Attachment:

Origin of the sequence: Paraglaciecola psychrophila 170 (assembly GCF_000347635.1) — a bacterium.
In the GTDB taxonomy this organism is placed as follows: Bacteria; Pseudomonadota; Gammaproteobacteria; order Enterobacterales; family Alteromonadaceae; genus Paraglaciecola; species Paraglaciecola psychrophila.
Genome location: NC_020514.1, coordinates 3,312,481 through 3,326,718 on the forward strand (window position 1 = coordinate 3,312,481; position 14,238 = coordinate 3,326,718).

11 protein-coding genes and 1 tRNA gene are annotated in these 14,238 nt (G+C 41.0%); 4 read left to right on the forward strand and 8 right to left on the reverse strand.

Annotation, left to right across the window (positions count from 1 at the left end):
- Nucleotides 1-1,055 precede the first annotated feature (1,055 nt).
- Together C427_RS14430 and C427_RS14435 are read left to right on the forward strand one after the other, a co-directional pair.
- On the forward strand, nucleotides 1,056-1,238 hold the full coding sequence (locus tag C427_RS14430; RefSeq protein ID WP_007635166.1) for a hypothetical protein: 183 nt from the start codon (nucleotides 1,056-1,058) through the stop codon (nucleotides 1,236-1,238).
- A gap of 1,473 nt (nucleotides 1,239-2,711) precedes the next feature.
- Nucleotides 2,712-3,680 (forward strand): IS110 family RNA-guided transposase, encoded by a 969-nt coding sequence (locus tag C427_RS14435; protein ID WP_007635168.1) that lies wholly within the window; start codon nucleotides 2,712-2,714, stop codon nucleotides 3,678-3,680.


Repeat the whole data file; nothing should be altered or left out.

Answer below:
Origin of the sequence: Paraglaciecola psychrophila 170 (assembly GCF_000347635.1) — a bacterium.
In the GTDB taxonomy this organism is placed as follows: Bacteria; Pseudomonadota; Gammaproteobacteria; order Enterobacterales; family Alteromonadaceae; genus Paraglaciecola; species Paraglaciecola psychrophila.
Genome location: NC_020514.1, coordinates 3,312,481 through 3,326,718 on the forward strand (window position 1 = coordinate 3,312,481; position 14,238 = coordinate 3,326,718).

11 protein-coding genes and 1 tRNA gene are annotated in these 14,238 nt (G+C 41.0%); 4 read left to right on the forward strand and 8 right to left on the reverse strand.

Annotation, left to right across the window (positions count from 1 at the left end):
- Nucleotides 1-1,055 precede the first annotated feature (1,055 nt).
- Together C427_RS14430 and C427_RS14435 are read left to right on the forward strand one after the other, a co-directional pair.
- On the forward strand, nucleotides 1,056-1,238 hold the full coding sequence (locus tag C427_RS14430; RefSeq protein ID WP_007635166.1) for a hypothetical protein: 183 nt from the start codon (nucleotides 1,056-1,058) through the stop codon (nucleotides 1,236-1,238).
- A gap of 1,473 nt (nucleotides 1,239-2,711) precedes the next feature.
- Nucleotides 2,712-3,680 (forward strand): IS110 family RNA-guided transposase, encoded by a 969-nt coding sequence (locus tag C427_RS14435; protein ID WP_007635168.1) that lies wholly within the window; start codon nucleotides 2,712-2,714, stop codon nucleotides 3,678-3,680.